Note the increased field-of-view - easily 180 degrees as you can see the contents of both corners. Again, notice the light sensitivity – I like my windows open and the sun coming in – but this causes issues for collaboration cameras.
What is important to know is the PanaCast camera is essentially a Lync -errrr- SfB endpoint. Meaning that you can drag and drop this puppy into your meeting like you would any other user. To quote Jackie Gleason: “…how sweet it is!” OK, enough entertainment value.
Inside the PanaCast view, you can, as an individual user, zoom and pan, just like a real human sitting in the real conference room. I can adjust my view to focus on a specific spot in the overall view, like the whiteboard, and YOU can focus on something else – like the clock on the wall and wish the meeting was over. Not that any of us do that. Any user in the meeting has full control of their own view. What I do with mine does not affect where you focus. And you can have more than one of them in a meeting.
The PanaCast system will work with Office 365, it is really just another SfB user. Interestingly, for my lab setup, Altia shipped me a unit, and we initially hooked it up to one of their Office 365 demo accounts. Seamless. Then I asked for hooking it up to my lab environment – I was worried that I had a non-standard SSL certificate on my Edge. No worries – the PanaCast zoomies took my user info, my domain data, and poof! PanaCast is logging in as my domain user.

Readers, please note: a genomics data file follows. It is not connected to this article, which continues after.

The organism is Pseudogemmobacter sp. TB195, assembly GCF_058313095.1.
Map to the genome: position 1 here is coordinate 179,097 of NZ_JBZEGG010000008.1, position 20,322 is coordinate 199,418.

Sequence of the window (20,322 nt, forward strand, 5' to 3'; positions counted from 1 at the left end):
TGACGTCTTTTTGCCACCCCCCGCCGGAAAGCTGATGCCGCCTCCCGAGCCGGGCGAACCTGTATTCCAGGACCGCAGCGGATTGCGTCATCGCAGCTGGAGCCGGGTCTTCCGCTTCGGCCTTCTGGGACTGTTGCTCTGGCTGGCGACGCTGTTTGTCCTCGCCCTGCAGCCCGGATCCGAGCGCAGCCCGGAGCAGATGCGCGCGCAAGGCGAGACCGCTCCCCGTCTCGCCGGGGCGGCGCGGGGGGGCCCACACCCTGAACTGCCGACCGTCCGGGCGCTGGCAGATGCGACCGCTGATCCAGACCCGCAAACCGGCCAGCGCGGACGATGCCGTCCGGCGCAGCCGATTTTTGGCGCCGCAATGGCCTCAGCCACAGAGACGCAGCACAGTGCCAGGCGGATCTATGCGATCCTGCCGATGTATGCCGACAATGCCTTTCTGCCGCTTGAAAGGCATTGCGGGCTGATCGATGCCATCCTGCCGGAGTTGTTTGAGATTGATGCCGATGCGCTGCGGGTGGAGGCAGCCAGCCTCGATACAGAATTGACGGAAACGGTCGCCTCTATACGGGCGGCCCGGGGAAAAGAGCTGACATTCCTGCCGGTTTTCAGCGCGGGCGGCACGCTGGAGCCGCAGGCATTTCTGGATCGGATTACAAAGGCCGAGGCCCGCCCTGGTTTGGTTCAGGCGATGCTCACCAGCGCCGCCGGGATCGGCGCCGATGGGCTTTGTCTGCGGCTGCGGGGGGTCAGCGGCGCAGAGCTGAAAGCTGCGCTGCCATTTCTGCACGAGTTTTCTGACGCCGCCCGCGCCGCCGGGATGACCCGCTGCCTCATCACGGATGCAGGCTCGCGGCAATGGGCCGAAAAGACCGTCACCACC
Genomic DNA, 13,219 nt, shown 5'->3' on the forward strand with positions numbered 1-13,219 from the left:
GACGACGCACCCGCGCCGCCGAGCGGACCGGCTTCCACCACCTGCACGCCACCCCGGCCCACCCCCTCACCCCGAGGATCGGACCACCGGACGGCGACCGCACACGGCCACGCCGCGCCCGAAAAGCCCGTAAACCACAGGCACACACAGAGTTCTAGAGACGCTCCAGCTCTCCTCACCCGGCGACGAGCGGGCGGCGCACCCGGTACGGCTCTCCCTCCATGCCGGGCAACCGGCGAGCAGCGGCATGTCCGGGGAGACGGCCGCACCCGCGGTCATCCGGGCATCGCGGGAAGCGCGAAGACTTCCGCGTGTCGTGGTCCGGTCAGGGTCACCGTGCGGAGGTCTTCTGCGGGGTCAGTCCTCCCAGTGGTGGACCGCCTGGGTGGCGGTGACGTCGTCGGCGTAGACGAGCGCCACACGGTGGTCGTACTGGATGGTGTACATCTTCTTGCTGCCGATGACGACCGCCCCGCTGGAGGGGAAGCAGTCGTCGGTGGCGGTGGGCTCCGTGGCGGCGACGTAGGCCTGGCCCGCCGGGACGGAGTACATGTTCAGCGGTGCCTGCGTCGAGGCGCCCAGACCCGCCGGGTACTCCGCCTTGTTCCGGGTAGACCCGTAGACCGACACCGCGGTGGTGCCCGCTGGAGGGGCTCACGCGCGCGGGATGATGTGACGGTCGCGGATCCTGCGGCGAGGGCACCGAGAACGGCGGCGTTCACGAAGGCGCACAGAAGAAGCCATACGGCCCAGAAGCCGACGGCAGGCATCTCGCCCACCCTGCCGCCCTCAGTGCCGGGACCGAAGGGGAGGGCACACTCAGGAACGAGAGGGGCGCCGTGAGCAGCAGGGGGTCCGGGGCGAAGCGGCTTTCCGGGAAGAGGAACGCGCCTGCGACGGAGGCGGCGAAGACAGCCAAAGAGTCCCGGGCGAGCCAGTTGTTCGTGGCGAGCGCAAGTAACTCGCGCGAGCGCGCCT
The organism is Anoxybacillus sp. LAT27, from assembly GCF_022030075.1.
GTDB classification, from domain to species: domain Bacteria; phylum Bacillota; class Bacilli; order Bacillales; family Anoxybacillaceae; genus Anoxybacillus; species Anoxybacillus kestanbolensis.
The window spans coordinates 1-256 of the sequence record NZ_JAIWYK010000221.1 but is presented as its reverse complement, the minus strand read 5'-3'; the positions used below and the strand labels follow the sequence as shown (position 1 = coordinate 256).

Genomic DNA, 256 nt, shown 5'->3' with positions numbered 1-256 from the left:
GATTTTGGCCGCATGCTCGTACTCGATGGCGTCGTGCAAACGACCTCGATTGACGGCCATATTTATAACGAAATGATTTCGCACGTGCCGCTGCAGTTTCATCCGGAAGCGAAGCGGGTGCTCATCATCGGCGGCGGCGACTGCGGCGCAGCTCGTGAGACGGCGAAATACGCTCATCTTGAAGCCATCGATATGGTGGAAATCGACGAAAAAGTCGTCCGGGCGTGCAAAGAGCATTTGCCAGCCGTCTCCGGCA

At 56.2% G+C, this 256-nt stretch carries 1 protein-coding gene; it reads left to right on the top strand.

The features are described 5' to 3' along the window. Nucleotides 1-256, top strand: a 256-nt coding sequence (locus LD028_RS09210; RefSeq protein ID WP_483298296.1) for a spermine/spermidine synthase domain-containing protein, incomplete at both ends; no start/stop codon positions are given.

The PanaCast sits on your network, uses your power, your IP, your piece of Category 6e cable, yet it talks to an Altia server out in cloud-land. By device, Altia knows who the individual camera is supposed to be, and handles it from there. Altia is selling this as a service also. So if you have a pure O365 Lync deployment, the PanaCast will just work as it did for me in my lab and as it did for their demo account. So nice.
I think you should consider contacting Altia for a demo and see if this system impresses you as much as it impressed me, and if it might have a spot in your solution set.
Are you trying to install SQL Server Reporting Services onto an already built default or named instance of SQL? Does it error out telling you that the instance already exists and you need to choose another, and you don’t wanna choose another?
Then you might want to read this. Yes, it is for a really old version of SQL, but hey, it works. I just tested this on SQL 2014.
Run the below command at the Windows command prompt to start SQL Server setup on the active node. Make sure to run this command after changing the root directory of the command prompt to the location where you have placed the SQL Server setup files.
Setup.exe /SkipRules=StandaloneInstall_HasClusteredOrPreparedInstanceCheck /Action=Install